There are many things that could be considered an “icon,” so let’s start with a clear definition. This definition comes from Scott McCloud in “Understanding Comics: The Invisible Art”: An icon is any image used to represent a person, place, thing, or idea.
In a way, we’ve always used icons. The first forms of written communication were symbolic imagery painted on cave walls. A more recent example are Egyptian hieroglyphs. As far as we can tell, humans have been communicating with images long before they communicated using words. (And in written form, even words themselves are made up of icons—26 icons, in the English language—arranged in various ways to convey different meanings.)
Icons are important because images communicate faster and broader than language. Images are received information, meaning you need no formal education to understand their meaning. Words, however, are perceived information: you need to have studied and learned a language as a prerequisite to understanding their meaning.
Since images have the ability to communicate beyond language, this makes them incredibly useful for signage. No matter what language a person speaks, they will probably be able to understand what a stop sign is, which door to use for the bathroom, or where a disabled parking space is located.
Icons are also intuitive. When you’re dealing with any sort of user experience on the web, mobile apps, or even street signs, you’re going to see icons because people can understand them quickly, and they know what action to take in response.
Icons can exist as standalone symbols or appear in sets.
The pictorial part of a logo is considered the icon, such as the Nike Swoosh or the Starbucks Siren. Religious and ideological symbols can also be considered icons, and so can flags. When you see icons appear as sets, you will probably see them in magazines and infographics to represent sequential or similar chunks of information. On websites, you’ll typically see them used to represent a company’s services.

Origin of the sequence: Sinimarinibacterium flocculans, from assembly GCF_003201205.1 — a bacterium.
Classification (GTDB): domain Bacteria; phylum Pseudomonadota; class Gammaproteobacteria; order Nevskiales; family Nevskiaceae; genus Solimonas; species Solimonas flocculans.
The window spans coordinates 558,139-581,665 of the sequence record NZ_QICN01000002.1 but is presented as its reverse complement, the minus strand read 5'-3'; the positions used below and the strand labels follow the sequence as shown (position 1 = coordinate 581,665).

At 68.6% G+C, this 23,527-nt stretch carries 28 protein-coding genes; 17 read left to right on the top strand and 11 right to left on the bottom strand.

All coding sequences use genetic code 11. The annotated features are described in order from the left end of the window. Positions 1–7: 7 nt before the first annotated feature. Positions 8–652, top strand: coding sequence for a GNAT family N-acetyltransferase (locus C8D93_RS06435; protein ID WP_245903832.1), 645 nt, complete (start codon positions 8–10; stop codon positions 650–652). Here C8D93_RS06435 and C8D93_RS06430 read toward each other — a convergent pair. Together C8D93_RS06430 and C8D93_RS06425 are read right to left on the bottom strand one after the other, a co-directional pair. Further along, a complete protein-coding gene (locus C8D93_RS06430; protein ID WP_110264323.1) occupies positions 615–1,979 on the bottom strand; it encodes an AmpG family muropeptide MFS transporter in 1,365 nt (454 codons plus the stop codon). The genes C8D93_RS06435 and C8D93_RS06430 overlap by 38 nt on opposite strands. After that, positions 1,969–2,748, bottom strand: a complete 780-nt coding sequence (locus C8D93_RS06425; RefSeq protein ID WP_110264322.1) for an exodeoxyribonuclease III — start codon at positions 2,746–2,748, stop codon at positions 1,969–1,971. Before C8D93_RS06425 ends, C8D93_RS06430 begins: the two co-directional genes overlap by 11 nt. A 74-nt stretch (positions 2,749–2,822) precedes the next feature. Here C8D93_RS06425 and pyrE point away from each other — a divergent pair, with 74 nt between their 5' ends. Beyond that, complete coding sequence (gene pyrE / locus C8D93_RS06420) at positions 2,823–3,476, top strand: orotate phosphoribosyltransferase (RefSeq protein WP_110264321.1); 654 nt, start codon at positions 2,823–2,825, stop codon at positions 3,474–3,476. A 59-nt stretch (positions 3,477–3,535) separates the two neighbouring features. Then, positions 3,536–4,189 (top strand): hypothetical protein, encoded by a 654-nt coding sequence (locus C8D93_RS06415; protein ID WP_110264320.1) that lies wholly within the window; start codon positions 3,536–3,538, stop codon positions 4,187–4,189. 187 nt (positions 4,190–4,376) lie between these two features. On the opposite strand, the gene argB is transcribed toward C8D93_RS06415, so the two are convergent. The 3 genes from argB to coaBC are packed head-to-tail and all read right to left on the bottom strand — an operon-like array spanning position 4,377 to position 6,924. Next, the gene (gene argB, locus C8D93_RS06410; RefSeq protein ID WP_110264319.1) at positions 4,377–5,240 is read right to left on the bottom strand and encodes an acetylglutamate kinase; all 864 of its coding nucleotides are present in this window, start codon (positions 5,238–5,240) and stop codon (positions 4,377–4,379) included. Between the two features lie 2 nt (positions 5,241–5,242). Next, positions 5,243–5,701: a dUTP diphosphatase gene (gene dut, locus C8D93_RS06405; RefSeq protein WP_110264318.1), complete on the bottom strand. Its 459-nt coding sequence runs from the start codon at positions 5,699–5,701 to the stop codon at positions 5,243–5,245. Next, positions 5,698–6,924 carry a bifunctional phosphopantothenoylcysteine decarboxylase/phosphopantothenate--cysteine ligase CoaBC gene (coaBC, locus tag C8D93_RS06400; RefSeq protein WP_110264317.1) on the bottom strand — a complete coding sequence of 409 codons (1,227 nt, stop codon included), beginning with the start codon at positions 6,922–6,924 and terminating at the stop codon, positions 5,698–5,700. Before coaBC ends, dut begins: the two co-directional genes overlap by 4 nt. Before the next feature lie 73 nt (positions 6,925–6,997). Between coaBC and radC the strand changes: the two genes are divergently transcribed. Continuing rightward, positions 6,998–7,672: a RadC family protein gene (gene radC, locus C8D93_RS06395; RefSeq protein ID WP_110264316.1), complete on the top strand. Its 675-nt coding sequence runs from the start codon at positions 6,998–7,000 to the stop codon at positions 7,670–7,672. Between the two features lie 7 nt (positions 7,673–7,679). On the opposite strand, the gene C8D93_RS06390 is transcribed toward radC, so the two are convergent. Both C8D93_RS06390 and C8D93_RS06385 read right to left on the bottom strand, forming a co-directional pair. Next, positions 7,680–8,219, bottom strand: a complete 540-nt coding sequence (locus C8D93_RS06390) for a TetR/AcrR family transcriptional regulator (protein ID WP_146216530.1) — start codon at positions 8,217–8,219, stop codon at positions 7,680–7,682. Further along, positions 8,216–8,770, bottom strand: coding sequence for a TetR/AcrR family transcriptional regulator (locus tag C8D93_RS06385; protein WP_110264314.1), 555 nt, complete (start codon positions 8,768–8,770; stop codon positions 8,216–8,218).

They are meant to draw attention and interest to content. First, you want the icon to be clear in what it’s representing so the viewer is prepared for what they are about to read. Second, you also want that icon to look badass so they are compelled to engage.
If you’re designing in a monoline style, make sure all your line weights are the same.
If you’re incorporating color, follow a set color palette or choose colors that work well with the entire set.
In most cases, you’ll want the sizes of the icons to be uniform. Be sure to use the same amount of detail throughout so the visual weight of the icon set is consistent.
In situations when you are designing icons that are meant to appear under the umbrella of a brand, take cues from the style of the logo. When Belief Agency made icons for our site to represent our services, we played off the style of our logo and used our brand color palette. In situations where the icons will appear as a stand-alone unit outside the context of a particular brand, perhaps in editorial work, take cues from the article or other graphic elements that may also appear on the page.
These are some of my favorite icon sets, chosen for their thoughtful design and eye-catching illustration.
Icons designed by Lance Wyman
Icons designed by Tim Boelaars
Icons designed by LaTigre